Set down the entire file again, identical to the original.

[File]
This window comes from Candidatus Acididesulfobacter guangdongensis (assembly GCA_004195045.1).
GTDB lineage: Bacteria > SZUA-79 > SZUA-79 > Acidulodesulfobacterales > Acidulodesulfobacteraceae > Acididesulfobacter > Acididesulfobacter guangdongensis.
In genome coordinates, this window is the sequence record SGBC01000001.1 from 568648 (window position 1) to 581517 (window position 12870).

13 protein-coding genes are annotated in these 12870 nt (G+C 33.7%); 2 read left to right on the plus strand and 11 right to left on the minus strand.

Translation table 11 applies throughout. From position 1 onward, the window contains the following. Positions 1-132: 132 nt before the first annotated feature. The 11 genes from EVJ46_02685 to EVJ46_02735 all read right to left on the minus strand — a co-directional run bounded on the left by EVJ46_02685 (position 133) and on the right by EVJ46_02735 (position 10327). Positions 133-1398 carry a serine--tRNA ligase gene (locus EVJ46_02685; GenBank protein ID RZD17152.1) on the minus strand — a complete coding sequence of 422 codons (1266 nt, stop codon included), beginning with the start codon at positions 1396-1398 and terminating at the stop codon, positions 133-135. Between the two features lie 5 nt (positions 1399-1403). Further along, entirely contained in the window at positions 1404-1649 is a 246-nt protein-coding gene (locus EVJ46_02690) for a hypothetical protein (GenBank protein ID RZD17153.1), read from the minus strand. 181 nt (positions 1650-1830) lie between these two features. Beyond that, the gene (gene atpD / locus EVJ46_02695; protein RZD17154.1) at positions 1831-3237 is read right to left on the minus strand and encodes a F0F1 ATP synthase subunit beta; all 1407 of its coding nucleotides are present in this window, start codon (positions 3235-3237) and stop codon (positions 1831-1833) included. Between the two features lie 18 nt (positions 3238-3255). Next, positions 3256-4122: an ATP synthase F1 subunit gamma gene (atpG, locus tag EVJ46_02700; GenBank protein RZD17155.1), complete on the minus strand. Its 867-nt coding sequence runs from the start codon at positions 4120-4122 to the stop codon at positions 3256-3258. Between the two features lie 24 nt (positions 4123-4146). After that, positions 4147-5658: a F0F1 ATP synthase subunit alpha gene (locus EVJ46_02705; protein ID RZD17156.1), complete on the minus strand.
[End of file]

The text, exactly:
This window comes from Candidatus Acididesulfobacter guangdongensis (assembly GCA_004195045.1).
GTDB lineage: Bacteria > SZUA-79 > SZUA-79 > Acidulodesulfobacterales > Acidulodesulfobacteraceae > Acididesulfobacter > Acididesulfobacter guangdongensis.
In genome coordinates, this window is the sequence record SGBC01000001.1 from 568648 (window position 1) to 581517 (window position 12870).

13 protein-coding genes are annotated in these 12870 nt (G+C 33.7%); 2 read left to right on the plus strand and 11 right to left on the minus strand.

Translation table 11 applies throughout. From position 1 onward, the window contains the following. Positions 1-132: 132 nt before the first annotated feature. The 11 genes from EVJ46_02685 to EVJ46_02735 all read right to left on the minus strand — a co-directional run bounded on the left by EVJ46_02685 (position 133) and on the right by EVJ46_02735 (position 10327). Positions 133-1398 carry a serine--tRNA ligase gene (locus EVJ46_02685; GenBank protein ID RZD17152.1) on the minus strand — a complete coding sequence of 422 codons (1266 nt, stop codon included), beginning with the start codon at positions 1396-1398 and terminating at the stop codon, positions 133-135. Between the two features lie 5 nt (positions 1399-1403). Further along, entirely contained in the window at positions 1404-1649 is a 246-nt protein-coding gene (locus EVJ46_02690) for a hypothetical protein (GenBank protein ID RZD17153.1), read from the minus strand. 181 nt (positions 1650-1830) lie between these two features. Beyond that, the gene (gene atpD / locus EVJ46_02695; protein RZD17154.1) at positions 1831-3237 is read right to left on the minus strand and encodes a F0F1 ATP synthase subunit beta; all 1407 of its coding nucleotides are present in this window, start codon (positions 3235-3237) and stop codon (positions 1831-1833) included. Between the two features lie 18 nt (positions 3238-3255). Next, positions 3256-4122: an ATP synthase F1 subunit gamma gene (atpG, locus tag EVJ46_02700; GenBank protein RZD17155.1), complete on the minus strand. Its 867-nt coding sequence runs from the start codon at positions 4120-4122 to the stop codon at positions 3256-3258. Between the two features lie 24 nt (positions 4123-4146). After that, positions 4147-5658: a F0F1 ATP synthase subunit alpha gene (locus EVJ46_02705; protein ID RZD17156.1), complete on the minus strand.